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SHOPPING SPREE

Broadcom is on an M&A spree despite recent regulatory crackdowns

The Broadcom company logo is shown outside one of their office complexes in Irvine, California.
REUTERS/Mike Blake
The Broadcom company logo is shown outside one of their office complexes in Irvine, California.
  • Nicolás Rivero
By Nicolás Rivero

Tech Reporter based in New York

Published Last updated

The chipmaker Broadcom is reportedly eyeing one of the biggest tech acquisitions on record. The target is the software firm VMware, which makes tools that help cloud computers run more efficiently. The companies are expected to announce the deal, which could be worth more than $50 billion, by Thursday.

If successful, it will be Broadcom’s third multibillion-dollar tech takeover in four years, after Broadcom bought business software maker CA Technologies for $19 billion in 2018 and the cybersecurity division of software firm Symantec for $10.7 billion in 2019.

Broadcom has raked in record revenues during the pandemic as a global semiconductor shortage has raised the price of its chips. Now, the company is using those profits to fuel its expansion. On a March earnings call, Broadcom CEO Hock Tan told investors the company had the cash for “a good-sized acquisition” as soon as it identified the right takeover target. For Broadcom, that means diversifying beyond its core semiconductor business.

Regulators crack down on Broadcom’s acquisitions and business practices

Broadcom is continuing its company buying spree despite recent scrutiny from regulators who have blocked previous acquisition attempts and accused the company of acting like a monopoly.

In 2018, the Trump administration blocked Broadcom’s attempt to buy rival chipmaker Qualcomm, based in California, citing national security concerns. The Committee on Foreign Investment in the United States argued Broadcom, which had recently relocated to San Jose from Singapore, should not be allowed to control a key American semiconductor supplier, citing fears that Broadcom would cut funding for Qualcomm’s research into 5G chips, handing China’s Huawei an advantage in the development of high-speed communications technology.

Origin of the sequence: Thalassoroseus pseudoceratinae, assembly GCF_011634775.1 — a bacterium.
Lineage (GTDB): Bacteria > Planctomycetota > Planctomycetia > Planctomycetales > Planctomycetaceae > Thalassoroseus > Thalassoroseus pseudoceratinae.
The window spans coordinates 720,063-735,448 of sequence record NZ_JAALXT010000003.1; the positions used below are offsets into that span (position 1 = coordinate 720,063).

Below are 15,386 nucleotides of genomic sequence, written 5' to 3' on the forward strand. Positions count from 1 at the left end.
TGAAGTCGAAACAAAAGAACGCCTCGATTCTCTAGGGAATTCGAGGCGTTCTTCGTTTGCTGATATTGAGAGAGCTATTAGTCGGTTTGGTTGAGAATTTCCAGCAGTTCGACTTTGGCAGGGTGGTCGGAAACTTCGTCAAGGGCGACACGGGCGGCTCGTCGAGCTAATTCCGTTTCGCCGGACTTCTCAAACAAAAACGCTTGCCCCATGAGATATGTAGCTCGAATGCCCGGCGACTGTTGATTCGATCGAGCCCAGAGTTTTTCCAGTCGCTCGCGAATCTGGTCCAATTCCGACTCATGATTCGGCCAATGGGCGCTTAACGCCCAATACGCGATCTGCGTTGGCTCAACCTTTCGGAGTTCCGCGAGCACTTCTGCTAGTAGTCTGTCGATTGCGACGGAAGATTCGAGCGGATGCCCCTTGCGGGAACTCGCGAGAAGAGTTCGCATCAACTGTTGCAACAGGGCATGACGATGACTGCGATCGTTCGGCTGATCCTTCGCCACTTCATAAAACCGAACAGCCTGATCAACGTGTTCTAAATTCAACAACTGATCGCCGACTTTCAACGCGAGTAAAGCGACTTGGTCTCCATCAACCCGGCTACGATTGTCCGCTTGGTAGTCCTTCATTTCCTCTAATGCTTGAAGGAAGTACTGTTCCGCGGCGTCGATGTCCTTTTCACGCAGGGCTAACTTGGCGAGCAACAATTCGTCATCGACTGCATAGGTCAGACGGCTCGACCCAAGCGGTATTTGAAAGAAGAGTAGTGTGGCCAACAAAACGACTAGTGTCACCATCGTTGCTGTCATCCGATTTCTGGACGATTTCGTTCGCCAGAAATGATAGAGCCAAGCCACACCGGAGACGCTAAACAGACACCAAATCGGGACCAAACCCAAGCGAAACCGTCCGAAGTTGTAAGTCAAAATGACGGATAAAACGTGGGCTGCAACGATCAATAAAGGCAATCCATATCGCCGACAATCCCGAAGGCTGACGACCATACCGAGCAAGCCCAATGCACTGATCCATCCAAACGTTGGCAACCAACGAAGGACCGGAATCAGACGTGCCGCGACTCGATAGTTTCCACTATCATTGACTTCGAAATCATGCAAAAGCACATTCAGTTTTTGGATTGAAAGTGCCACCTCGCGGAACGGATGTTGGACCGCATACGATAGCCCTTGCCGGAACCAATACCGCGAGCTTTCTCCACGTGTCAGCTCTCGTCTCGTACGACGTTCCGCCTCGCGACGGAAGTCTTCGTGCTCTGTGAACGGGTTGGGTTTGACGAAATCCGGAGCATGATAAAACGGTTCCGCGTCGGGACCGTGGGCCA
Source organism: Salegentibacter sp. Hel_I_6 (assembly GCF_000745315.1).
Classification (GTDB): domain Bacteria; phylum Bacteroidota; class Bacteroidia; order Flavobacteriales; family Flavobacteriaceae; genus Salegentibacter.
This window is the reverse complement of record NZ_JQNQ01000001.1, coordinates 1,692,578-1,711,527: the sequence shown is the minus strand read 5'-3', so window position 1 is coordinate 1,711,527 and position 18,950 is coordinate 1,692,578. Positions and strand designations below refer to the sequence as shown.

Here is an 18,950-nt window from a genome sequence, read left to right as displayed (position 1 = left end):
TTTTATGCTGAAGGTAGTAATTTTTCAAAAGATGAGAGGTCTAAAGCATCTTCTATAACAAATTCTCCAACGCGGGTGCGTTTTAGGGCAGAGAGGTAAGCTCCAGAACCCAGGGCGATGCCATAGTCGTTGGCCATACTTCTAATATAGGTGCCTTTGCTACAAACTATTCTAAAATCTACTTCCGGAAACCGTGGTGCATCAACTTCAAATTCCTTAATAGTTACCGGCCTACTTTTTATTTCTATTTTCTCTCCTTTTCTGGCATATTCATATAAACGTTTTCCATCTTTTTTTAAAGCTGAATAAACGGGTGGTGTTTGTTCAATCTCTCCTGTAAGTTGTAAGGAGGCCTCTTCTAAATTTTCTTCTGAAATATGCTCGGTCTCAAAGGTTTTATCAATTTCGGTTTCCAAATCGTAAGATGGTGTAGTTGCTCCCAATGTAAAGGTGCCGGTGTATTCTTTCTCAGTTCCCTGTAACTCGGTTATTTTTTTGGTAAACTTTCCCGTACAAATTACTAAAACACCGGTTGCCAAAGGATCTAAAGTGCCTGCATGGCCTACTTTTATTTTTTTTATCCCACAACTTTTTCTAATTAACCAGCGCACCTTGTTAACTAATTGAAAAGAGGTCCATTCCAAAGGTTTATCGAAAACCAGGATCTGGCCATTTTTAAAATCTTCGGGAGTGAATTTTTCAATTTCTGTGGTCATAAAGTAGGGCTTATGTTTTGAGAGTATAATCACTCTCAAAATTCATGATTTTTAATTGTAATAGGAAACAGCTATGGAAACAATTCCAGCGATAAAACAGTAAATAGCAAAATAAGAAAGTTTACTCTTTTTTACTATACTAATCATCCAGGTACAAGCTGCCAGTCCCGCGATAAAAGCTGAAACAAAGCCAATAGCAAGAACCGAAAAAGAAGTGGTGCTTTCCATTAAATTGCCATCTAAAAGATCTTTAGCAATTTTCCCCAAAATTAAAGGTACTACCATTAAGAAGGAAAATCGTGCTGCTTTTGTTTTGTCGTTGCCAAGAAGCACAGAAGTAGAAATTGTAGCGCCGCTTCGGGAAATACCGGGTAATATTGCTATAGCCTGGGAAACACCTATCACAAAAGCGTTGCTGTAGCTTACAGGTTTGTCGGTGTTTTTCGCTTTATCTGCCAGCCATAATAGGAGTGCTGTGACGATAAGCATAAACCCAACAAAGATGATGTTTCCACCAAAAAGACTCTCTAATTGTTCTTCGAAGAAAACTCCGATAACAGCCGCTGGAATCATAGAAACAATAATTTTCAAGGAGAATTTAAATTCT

Last year, US antitrust regulators settled a lawsuit against Broadcom which accused the company of monopolizing the market for a certain set of chips used in TV broadcast sets and fiber optic internet. Investigators said Broadcom forced its customers into “loyalty agreements” that prohibited them from buying chips from other suppliers and withheld chips from customers that didn’t comply. The settlement prohibits Broadcom from extracting similar loyalty agreements from its clients in the future. Broadcom settled a similar lawsuit from EU regulators in 2020.

Broadcom diversifies away from chips and into software

After Broadcom’s recent run-ins with regulators, the company seems to have settled on a new M&A strategy. Rather than trying to buy rival chipmakers—which would risk setting off both monopoly and national security alarms in the US—Broadcom is focusing on buying software companies in growth areas like cloud computing and cybersecurity.

In addition to deflecting scrutiny from regulators, this strategy also helps Broadcom diversify its business away from semiconductor manufacturing, which has grown quickly during the pandemic but will likely cool off soon. “High growth in semiconductors comes in spurts and does not last,” Tan told investors on the March earnings call. “If anybody tells you otherwise, please don’t believe it because it has never happened.”

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